"The Complete Idiot's Guide to Starting & Running a Coffee Bar," by Susan Gilbert, W. Eric Martin, and Linda Formichelli

Pros: Informative; comprehensive; entertaining; fun; well-focused
Cons: Not a one
Rating: 5 out of 5

First published 3/15/2006
Review copy courtesy of Alpha Books.

Mmmmm. Coffee. How many of us have a favorite coffee bar where we love to go for our favorite caffeinated beverage? And how many of us have combined this love of coffee drinks with the love of business, resulting in the desire to open up our own coffee bars?

Okay, I admit that I could never handle the wild hours and total stress of such an environment, but if I could I’d be awfully tempted. “The Complete Idiot’s Guide to Starting & Running a Coffee Bar,” by Susan Gilbert, W. Eric Martin, and Linda Formichelli, provides so much of the information I’d need to do it successfully. Nothing is a guarantee, of course, but if you want to undertake something that big, you might as well arm yourself with as much research as possible ahead of time.

Creating a schedule is an inexact science. Based on your sales records and other data, you might want to schedule only 2.5 employees for the morning rush–but half an employee doesn’t work well because he’s unbalanced and falls over a lot.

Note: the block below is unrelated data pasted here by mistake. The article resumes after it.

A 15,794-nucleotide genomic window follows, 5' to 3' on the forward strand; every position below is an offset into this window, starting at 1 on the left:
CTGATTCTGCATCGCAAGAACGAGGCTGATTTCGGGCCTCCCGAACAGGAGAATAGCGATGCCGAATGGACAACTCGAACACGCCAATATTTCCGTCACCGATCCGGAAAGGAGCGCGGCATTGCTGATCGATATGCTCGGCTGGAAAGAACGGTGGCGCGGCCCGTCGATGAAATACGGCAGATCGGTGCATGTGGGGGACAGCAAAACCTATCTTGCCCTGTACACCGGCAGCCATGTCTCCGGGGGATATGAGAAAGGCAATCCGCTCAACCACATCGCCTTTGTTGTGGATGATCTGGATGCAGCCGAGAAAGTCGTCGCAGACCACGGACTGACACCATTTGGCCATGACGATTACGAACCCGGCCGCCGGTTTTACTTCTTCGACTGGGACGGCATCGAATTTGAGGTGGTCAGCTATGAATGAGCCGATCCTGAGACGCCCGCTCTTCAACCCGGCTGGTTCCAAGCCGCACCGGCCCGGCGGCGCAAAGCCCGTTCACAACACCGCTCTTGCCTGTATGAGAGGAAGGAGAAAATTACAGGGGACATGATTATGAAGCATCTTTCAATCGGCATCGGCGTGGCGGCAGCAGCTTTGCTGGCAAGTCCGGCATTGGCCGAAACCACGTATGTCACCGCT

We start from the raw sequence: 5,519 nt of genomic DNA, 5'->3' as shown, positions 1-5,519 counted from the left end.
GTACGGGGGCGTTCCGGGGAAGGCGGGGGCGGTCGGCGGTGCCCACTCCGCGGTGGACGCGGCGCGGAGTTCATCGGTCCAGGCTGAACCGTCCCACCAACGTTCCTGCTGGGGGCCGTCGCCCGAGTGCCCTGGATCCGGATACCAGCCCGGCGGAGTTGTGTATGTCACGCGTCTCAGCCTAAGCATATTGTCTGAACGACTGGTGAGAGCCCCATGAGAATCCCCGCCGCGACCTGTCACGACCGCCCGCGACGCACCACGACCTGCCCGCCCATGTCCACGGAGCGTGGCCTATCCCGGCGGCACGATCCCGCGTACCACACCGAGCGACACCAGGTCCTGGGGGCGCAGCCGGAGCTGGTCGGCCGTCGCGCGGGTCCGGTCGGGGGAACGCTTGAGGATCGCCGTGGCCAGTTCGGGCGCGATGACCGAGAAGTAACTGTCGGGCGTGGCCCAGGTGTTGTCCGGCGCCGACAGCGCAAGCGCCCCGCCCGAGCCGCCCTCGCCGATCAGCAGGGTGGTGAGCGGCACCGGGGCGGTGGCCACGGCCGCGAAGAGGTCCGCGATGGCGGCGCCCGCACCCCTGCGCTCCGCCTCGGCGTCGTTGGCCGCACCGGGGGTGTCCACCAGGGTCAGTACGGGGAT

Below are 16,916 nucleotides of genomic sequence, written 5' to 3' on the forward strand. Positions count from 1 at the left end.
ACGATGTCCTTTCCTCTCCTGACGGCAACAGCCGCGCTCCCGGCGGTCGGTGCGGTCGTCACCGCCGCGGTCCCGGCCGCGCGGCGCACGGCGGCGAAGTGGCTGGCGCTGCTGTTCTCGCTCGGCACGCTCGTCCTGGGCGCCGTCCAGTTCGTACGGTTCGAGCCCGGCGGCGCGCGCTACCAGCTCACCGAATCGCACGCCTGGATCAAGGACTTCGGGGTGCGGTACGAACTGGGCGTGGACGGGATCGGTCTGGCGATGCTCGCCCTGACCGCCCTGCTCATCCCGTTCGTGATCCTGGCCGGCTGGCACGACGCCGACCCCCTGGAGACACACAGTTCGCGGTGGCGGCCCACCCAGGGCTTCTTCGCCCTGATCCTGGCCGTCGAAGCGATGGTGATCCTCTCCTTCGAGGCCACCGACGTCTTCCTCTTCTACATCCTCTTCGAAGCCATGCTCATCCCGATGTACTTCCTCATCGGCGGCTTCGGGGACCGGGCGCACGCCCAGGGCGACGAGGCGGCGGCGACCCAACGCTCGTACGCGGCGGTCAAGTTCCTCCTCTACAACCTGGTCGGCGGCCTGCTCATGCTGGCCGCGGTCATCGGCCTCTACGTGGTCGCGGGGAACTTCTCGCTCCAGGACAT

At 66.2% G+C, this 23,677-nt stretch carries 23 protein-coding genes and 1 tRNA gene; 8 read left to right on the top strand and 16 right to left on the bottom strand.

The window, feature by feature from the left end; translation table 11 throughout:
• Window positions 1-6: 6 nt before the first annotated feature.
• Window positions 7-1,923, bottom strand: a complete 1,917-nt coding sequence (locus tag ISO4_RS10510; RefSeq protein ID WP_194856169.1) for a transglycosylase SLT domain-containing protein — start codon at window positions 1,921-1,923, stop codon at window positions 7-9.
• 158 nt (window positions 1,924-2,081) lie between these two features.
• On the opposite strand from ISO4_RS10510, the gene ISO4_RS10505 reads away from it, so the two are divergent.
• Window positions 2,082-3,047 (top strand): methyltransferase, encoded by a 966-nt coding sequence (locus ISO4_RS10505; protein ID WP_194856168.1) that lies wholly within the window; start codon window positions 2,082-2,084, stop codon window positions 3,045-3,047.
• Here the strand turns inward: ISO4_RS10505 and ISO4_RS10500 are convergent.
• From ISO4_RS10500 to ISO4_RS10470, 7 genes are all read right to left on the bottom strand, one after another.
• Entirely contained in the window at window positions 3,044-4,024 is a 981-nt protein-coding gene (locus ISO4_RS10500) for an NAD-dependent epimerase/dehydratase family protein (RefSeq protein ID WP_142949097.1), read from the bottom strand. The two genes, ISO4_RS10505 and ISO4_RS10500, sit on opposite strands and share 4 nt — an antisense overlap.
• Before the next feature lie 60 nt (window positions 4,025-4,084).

One of the things that struck me most about this book is that it seems perfectly balanced. By this I mean that it covers all the general business angles of running a coffee bar, but it never loses sight of its coffee-oriented focus. While there’s certainly plenty of information that people running other businesses would find useful in here, you’ll never find yourself thinking that you could have gotten the same information out of a more generic business or restaurant business guide. Everything focuses on the particular application of principles to the unique issues and problems that face the owner and operator of a coffee bar. Even when discussing cross-promotion and various forms of publicity the book discusses things that are likely to work best with your products and services.

You won’t just find information in here on business plans, licensing issues, equipment, suppliers, staffing, and publicity however. There are guides to roasting beans (in case you want to create your own blends, or just want to understand what you’re buying), creating a wide variety of coffee drinks and related treats, and cultivating repeat customers.

In addition to the vast wealth of information, the attitude with which this book was written is fantastic. It’s practical yet positive, realistic yet optimistic. It livens things up with a dry wit yet never allows the humor to get in the way of the information it’s trying to convey. It will make you excited about even topics like marketing your business without ever coming across as empty cheerleading.

I quite enjoyed reading this book, and have to firmly remind myself after reading it that no, I really am not the kind of person who can go out and start such a business. Because after reading all of this handy and fascinating information, the prospect is delightfully tempting!

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